The night before a contest, I like to devote to taking care of my instrument, and my kit. I don’t think it’s really necessary, as I take care of my bagpipe regularly, but it puts me into the right frame of mind. Last minute tweaks of the drone reed bridals, seeing that the bag is as airtight as it can be, ensuring that the stocks and slides are nice and snug, and putting fresh tape on the chanter. Making sure I have all my maintenance supplies and spare reeds in my pipe case. Making sure my glengarry is in my pipe case. Getting any wrinkles out of my shirt, jacket, and kilt. Polishing my shoes, and ensuring my hose are clean. Flashes are in my sporran. Everything is ready to go for the next day, and the next day all I have to do is play what I have practiced.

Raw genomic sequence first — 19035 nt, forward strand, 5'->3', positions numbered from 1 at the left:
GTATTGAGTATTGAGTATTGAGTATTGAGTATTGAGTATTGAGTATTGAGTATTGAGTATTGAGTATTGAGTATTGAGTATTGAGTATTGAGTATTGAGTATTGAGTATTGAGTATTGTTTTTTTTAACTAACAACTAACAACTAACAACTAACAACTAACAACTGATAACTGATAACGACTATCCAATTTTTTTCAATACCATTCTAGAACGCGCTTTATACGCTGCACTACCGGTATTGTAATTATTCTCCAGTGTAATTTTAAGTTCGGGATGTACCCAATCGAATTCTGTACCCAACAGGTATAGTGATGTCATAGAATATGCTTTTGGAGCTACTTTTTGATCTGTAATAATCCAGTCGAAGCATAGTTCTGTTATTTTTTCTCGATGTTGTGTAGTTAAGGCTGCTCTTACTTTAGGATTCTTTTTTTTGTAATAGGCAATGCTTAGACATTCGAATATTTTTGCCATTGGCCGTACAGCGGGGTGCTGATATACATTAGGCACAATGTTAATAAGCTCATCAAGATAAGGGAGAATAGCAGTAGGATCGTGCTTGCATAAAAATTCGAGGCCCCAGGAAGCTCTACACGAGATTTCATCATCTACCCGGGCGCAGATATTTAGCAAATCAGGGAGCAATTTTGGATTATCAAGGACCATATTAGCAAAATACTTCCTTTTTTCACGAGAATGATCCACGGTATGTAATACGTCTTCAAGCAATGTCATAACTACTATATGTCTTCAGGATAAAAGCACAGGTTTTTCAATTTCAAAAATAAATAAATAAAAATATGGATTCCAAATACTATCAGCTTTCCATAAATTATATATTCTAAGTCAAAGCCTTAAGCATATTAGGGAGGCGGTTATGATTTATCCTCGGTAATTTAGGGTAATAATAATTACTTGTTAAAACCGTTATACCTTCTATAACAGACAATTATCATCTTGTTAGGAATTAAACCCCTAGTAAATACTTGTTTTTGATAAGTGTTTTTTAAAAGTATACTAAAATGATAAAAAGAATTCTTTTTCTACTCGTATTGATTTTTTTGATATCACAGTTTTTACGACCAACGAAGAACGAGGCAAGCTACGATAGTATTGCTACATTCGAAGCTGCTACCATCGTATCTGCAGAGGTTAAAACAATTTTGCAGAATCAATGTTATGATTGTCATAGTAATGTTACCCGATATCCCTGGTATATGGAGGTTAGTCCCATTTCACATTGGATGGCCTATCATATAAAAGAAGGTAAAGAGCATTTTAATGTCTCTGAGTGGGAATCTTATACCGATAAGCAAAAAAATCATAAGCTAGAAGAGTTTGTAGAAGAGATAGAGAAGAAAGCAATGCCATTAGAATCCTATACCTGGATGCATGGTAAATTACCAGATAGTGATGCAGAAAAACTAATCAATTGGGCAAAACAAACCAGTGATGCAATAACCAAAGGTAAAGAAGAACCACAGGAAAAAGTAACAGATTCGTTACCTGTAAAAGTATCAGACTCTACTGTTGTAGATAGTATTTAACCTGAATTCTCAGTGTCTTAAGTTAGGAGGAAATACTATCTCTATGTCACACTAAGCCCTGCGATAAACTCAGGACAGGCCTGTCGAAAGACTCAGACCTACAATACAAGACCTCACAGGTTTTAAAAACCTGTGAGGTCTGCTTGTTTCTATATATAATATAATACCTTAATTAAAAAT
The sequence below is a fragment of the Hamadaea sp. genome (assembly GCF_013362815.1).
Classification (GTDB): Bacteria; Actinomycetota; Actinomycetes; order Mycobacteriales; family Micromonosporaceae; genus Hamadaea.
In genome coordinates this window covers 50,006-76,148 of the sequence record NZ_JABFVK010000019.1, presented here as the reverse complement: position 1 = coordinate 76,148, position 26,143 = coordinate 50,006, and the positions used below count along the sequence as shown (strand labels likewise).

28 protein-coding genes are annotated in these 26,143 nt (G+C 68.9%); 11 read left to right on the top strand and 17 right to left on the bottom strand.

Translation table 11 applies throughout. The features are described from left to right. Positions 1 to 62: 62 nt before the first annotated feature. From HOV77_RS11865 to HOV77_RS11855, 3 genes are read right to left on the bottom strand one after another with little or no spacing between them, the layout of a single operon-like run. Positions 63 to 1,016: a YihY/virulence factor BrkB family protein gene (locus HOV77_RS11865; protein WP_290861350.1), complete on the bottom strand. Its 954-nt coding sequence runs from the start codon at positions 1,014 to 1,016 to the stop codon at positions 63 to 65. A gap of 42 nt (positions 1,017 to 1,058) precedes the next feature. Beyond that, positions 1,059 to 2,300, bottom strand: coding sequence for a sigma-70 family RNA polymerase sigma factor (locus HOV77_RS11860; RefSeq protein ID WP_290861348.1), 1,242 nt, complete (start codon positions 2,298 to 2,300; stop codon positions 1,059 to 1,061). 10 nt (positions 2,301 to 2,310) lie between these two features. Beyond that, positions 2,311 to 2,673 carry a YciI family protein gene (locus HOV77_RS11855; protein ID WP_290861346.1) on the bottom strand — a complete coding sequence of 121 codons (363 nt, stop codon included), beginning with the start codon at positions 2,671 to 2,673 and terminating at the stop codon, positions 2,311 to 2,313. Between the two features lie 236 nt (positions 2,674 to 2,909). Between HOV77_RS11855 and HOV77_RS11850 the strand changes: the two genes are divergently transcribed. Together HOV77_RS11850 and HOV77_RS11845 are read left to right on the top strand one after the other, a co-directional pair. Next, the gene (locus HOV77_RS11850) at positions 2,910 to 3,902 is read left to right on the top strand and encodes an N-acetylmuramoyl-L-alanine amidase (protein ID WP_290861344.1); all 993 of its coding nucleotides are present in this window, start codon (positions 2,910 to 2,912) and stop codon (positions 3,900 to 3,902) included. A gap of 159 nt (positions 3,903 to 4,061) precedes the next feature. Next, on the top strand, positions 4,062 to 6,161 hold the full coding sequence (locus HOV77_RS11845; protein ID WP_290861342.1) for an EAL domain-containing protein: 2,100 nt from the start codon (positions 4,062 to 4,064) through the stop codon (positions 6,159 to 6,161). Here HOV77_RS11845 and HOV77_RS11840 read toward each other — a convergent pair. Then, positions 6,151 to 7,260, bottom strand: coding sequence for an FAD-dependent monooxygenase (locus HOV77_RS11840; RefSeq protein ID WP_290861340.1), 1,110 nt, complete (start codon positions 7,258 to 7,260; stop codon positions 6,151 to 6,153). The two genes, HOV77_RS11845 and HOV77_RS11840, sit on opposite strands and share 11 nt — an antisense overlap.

I see so many “scramblers” on contest days. Frantic competitors that don’t know where to start. Their bagpipe is in disarray, and they have a disheveled look about them. I know, just by looking at them, that it will take a miracle for these folks to do well. They did not take care of everything that they could take care of, and they have nobody to blame but themselves for this.
When I see somebody walk in, looking smart, relaxed, and pulling an immaculate bagpipe out of their case (not from underneath a pile of unorganized music and unraveled roles of hemp), I know straight away that this person is ready. They are going about this in a professional manner. They have prepared themselves, and it will probably take a significant amount of bad luck to prevent this person from playing well.